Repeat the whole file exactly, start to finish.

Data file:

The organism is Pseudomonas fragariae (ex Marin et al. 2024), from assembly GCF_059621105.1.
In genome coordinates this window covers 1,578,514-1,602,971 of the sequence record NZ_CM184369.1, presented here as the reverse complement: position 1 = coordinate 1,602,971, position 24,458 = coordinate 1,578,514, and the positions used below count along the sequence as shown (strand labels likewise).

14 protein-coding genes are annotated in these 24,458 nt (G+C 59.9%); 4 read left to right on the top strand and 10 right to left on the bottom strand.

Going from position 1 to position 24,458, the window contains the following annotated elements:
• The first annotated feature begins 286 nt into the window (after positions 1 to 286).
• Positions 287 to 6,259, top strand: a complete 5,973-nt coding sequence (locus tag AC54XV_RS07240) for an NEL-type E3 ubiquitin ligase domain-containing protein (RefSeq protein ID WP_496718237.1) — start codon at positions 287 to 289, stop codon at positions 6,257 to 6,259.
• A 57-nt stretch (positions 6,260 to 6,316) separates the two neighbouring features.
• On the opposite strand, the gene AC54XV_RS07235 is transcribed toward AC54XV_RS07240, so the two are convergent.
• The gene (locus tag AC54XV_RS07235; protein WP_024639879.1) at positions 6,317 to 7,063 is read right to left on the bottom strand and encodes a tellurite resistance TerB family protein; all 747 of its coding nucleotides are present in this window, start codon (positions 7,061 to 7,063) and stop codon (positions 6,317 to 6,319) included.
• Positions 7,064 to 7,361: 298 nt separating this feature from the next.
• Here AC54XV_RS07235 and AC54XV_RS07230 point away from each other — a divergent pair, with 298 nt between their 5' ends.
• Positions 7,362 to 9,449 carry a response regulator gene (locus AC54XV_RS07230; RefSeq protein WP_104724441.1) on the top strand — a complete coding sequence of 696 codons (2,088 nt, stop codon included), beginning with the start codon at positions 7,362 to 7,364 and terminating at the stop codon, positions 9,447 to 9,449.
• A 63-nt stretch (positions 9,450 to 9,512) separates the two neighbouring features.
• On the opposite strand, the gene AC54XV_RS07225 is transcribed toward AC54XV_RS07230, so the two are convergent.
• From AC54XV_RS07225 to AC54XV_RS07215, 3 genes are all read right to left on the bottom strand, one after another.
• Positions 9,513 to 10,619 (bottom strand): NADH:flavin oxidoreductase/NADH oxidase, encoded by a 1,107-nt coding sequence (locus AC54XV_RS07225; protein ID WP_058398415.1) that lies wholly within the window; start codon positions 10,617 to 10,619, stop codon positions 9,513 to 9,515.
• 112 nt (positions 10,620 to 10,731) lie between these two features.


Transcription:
The organism is Pseudomonas fragariae (ex Marin et al. 2024), from assembly GCF_059621105.1.
In genome coordinates this window covers 1,578,514-1,602,971 of the sequence record NZ_CM184369.1, presented here as the reverse complement: position 1 = coordinate 1,602,971, position 24,458 = coordinate 1,578,514, and the positions used below count along the sequence as shown (strand labels likewise).

14 protein-coding genes are annotated in these 24,458 nt (G+C 59.9%); 4 read left to right on the top strand and 10 right to left on the bottom strand.

Going from position 1 to position 24,458, the window contains the following annotated elements:
• The first annotated feature begins 286 nt into the window (after positions 1 to 286).
• Positions 287 to 6,259, top strand: a complete 5,973-nt coding sequence (locus tag AC54XV_RS07240) for an NEL-type E3 ubiquitin ligase domain-containing protein (RefSeq protein ID WP_496718237.1) — start codon at positions 287 to 289, stop codon at positions 6,257 to 6,259.
• A 57-nt stretch (positions 6,260 to 6,316) separates the two neighbouring features.
• On the opposite strand, the gene AC54XV_RS07235 is transcribed toward AC54XV_RS07240, so the two are convergent.
• The gene (locus tag AC54XV_RS07235; protein WP_024639879.1) at positions 6,317 to 7,063 is read right to left on the bottom strand and encodes a tellurite resistance TerB family protein; all 747 of its coding nucleotides are present in this window, start codon (positions 7,061 to 7,063) and stop codon (positions 6,317 to 6,319) included.
• Positions 7,064 to 7,361: 298 nt separating this feature from the next.
• Here AC54XV_RS07235 and AC54XV_RS07230 point away from each other — a divergent pair, with 298 nt between their 5' ends.
• Positions 7,362 to 9,449 carry a response regulator gene (locus AC54XV_RS07230; RefSeq protein WP_104724441.1) on the top strand — a complete coding sequence of 696 codons (2,088 nt, stop codon included), beginning with the start codon at positions 7,362 to 7,364 and terminating at the stop codon, positions 9,447 to 9,449.
• A 63-nt stretch (positions 9,450 to 9,512) separates the two neighbouring features.
• On the opposite strand, the gene AC54XV_RS07225 is transcribed toward AC54XV_RS07230, so the two are convergent.
• From AC54XV_RS07225 to AC54XV_RS07215, 3 genes are all read right to left on the bottom strand, one after another.
• Positions 9,513 to 10,619 (bottom strand): NADH:flavin oxidoreductase/NADH oxidase, encoded by a 1,107-nt coding sequence (locus AC54XV_RS07225; protein ID WP_058398415.1) that lies wholly within the window; start codon positions 10,617 to 10,619, stop codon positions 9,513 to 9,515.
• 112 nt (positions 10,620 to 10,731) lie between these two features.